Marked by the Land

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In The Coal Tattoo, Silas House’s third novel, House conjures up a setting that breathes and hums with life. Kentucky coal country in the 1960s is more a character than a mere backdrop for his story. Easter and Anneth, the sisters at the heart of the novel, are as bound to the mountains, creeks, and fields of Black Banks, where they were born and raised, as they are to each other. A prequel to House’s earlier novel Clay’s Quilt, The Coal Tattoo offers a glimpse into the deep relationship between people and land.

House casts the orphaned sisters as opposites in every way. Anneth is as free-spirited as Easter is devout and straightlaced. At 16, Anneth compulsively sneaks out at night to flirt and drink at honky-tonks, dancing to the latest songs by Elvis, Patsy Cline, and Sam Cooke. "I don’t intend to be like you," she tells Easter after being dragged home one night. "I’m not going to set in that house with you on a Saturday night. Not going to lay down early so I can get up and go to church. I want to live, Easter. Why don’t you?"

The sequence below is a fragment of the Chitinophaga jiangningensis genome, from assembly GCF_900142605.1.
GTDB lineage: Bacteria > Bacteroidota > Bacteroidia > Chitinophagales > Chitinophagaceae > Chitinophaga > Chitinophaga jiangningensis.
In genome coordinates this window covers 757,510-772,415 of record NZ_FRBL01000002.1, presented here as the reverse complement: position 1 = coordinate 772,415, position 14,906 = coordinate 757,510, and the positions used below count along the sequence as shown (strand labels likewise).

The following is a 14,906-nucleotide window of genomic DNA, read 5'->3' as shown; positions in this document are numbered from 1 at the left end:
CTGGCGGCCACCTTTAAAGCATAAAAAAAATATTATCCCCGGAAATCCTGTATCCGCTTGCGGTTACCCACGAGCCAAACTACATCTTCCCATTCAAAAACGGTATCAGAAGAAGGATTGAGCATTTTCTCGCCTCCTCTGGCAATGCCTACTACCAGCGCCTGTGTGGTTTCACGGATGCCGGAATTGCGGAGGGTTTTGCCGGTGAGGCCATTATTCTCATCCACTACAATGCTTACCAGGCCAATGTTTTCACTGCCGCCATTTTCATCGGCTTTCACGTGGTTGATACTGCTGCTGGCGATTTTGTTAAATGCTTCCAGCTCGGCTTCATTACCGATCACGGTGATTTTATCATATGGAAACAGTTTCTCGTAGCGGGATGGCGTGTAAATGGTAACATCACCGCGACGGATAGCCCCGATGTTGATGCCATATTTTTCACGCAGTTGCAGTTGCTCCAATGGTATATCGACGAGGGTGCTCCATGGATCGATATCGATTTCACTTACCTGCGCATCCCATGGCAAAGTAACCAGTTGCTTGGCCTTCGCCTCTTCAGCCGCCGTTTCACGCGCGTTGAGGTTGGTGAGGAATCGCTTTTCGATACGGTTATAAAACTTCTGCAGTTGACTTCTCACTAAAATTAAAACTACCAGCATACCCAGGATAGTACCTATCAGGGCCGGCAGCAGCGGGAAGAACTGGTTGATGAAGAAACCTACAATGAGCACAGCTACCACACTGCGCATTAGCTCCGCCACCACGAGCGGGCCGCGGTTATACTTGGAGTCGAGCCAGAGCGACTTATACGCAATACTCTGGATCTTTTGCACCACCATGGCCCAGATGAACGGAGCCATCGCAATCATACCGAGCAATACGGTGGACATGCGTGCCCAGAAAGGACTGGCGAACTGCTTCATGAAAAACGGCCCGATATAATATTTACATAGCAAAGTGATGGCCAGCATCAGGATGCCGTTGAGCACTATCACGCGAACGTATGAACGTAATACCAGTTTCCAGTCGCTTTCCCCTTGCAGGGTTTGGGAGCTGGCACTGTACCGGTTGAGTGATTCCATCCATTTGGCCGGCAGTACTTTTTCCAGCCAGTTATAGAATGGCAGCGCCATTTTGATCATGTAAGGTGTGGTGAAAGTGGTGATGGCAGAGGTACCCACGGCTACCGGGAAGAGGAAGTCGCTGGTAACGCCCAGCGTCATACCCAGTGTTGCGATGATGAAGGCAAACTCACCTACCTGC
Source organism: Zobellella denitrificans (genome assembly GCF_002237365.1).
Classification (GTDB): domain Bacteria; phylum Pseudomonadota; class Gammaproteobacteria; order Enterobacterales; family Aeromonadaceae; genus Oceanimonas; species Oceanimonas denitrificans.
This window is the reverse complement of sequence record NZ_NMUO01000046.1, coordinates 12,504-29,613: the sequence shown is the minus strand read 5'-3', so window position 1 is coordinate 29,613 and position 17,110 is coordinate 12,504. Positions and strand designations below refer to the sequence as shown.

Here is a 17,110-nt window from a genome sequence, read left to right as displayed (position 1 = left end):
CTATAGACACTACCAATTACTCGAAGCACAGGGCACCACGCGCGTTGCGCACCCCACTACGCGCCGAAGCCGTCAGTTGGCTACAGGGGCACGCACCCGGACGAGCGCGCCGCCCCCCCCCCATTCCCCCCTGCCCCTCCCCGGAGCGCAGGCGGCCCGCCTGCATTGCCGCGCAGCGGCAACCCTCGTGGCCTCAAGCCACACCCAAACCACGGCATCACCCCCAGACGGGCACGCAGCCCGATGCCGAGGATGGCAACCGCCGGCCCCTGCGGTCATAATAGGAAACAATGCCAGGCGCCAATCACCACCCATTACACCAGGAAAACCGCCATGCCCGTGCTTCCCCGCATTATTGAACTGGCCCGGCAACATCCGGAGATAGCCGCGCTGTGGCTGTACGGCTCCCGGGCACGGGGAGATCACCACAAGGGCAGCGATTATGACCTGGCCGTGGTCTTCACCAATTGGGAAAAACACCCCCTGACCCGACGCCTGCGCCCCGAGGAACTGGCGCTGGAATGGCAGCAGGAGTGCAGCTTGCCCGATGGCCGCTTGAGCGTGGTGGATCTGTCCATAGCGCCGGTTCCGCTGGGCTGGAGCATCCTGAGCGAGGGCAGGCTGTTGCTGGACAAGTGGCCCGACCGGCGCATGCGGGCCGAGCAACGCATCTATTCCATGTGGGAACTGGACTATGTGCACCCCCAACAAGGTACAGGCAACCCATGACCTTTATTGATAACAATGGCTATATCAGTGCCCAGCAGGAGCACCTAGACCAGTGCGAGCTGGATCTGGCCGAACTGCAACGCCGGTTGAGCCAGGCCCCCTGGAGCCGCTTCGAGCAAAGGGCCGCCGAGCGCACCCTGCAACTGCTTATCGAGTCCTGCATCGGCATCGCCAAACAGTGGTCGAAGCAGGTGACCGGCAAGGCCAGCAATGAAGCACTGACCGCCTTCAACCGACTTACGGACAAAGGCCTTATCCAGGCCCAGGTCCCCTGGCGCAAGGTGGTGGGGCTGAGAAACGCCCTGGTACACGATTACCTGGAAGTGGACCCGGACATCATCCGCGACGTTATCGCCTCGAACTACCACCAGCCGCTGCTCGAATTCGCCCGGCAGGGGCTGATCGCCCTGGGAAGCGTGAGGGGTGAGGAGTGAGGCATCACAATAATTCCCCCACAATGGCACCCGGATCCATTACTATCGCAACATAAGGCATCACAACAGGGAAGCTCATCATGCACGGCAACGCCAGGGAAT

In answer, Easter seems to live even more quietly and prudently, pouring her energy into church life and the care of her rebellious sister. She’s faithful, mystical, and responsible to a fault. Of course, Easter and Anneth need each other desperately, like two halves of a complicated whole. Easter has to take care of someone and admires the spark in her beautiful sister; Anneth secretly respects Easter’s faith, finding comfort in the knowledge that her sister prays for her.

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Sojourners Magazine October 2004
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